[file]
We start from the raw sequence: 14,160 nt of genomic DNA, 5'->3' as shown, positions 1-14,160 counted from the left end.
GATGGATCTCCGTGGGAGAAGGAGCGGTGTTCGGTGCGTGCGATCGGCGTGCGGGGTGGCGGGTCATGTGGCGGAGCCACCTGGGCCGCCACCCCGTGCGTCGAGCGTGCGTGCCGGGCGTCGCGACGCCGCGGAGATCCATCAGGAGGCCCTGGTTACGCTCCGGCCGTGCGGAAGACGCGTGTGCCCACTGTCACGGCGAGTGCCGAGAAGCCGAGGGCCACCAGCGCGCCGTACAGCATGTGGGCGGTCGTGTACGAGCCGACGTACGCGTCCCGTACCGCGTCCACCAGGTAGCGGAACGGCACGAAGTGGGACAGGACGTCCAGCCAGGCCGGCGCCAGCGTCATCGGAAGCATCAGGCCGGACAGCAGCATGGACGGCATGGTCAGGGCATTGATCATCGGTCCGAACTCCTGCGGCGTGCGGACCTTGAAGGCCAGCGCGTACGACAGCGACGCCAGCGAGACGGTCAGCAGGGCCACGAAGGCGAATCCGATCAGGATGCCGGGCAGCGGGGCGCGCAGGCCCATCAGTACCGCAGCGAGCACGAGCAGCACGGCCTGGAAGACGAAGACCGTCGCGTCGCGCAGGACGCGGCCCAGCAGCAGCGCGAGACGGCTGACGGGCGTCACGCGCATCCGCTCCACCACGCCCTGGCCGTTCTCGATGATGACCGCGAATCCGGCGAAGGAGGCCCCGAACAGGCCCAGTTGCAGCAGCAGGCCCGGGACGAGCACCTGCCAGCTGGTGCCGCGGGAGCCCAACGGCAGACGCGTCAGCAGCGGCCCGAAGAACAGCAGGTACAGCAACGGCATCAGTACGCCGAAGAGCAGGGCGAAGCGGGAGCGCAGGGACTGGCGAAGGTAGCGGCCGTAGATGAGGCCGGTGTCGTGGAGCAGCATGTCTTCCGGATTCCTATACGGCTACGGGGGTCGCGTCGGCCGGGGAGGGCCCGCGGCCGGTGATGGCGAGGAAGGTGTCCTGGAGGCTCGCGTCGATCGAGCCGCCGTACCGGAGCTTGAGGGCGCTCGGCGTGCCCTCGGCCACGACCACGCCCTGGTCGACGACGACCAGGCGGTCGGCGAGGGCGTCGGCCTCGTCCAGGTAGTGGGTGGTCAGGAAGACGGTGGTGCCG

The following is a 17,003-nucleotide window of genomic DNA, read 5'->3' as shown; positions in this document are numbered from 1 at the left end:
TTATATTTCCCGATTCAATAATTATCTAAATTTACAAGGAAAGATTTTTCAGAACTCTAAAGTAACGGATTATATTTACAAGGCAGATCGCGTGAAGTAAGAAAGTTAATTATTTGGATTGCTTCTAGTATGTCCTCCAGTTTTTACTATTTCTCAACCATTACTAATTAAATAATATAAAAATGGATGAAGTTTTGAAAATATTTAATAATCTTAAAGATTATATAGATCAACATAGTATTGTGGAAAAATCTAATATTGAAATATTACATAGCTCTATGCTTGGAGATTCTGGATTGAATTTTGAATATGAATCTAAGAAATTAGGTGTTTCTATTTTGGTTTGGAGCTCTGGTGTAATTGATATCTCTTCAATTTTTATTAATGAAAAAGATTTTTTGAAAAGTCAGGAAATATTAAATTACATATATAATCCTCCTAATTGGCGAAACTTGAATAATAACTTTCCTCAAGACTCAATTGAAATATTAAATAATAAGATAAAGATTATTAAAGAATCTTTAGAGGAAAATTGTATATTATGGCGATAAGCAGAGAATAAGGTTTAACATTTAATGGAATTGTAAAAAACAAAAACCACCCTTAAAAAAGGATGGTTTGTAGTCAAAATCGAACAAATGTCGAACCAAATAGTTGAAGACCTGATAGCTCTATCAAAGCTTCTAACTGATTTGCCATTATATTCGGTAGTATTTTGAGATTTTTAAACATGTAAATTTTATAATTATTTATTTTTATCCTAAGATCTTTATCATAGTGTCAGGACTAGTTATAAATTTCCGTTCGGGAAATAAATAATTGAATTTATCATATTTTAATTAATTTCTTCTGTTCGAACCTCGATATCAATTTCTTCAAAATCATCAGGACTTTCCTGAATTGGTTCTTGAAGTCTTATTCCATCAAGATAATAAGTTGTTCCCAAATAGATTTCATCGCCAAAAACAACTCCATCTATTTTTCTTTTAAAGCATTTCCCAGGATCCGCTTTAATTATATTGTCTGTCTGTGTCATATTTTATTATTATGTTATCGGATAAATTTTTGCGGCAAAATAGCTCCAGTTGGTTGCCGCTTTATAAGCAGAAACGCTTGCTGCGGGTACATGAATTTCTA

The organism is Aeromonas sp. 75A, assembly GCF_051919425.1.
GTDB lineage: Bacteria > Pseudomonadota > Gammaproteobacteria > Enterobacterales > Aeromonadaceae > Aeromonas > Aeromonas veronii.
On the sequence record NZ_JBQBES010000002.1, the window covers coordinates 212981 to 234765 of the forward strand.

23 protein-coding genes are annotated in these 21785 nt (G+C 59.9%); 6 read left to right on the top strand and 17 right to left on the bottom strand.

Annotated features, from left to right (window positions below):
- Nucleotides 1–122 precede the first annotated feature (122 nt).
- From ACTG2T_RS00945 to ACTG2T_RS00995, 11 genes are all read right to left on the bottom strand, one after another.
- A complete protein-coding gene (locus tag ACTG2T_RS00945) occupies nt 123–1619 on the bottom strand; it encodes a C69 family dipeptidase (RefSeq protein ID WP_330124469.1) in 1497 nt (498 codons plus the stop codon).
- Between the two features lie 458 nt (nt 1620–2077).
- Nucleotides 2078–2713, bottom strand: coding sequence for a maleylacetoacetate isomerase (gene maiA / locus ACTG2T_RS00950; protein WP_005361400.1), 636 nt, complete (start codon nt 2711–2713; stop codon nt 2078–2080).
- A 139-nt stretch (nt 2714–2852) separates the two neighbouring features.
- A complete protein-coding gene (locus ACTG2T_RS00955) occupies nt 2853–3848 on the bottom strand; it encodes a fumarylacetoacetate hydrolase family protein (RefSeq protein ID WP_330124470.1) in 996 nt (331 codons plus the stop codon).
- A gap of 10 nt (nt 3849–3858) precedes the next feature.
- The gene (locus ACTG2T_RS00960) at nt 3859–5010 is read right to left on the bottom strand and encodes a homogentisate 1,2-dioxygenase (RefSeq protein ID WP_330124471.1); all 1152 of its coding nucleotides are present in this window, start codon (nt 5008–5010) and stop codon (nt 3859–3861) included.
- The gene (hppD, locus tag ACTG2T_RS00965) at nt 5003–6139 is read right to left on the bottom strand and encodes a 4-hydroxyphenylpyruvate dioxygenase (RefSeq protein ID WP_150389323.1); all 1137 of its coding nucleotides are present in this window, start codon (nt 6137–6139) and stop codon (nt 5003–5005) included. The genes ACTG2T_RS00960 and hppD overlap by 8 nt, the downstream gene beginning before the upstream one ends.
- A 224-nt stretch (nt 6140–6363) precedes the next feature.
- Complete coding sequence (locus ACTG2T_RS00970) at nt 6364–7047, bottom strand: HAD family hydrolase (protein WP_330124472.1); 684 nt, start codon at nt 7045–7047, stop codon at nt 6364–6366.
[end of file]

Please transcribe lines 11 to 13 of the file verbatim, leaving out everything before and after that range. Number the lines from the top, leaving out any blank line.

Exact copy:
- From ACTG2T_RS00945 to ACTG2T_RS00995, 11 genes are all read right to left on the bottom strand, one after another.
- A complete protein-coding gene (locus tag ACTG2T_RS00945) occupies nt 123–1619 on the bottom strand; it encodes a C69 family dipeptidase (RefSeq protein ID WP_330124469.1) in 1497 nt (498 codons plus the stop codon).
- Between the two features lie 458 nt (nt 1620–2077).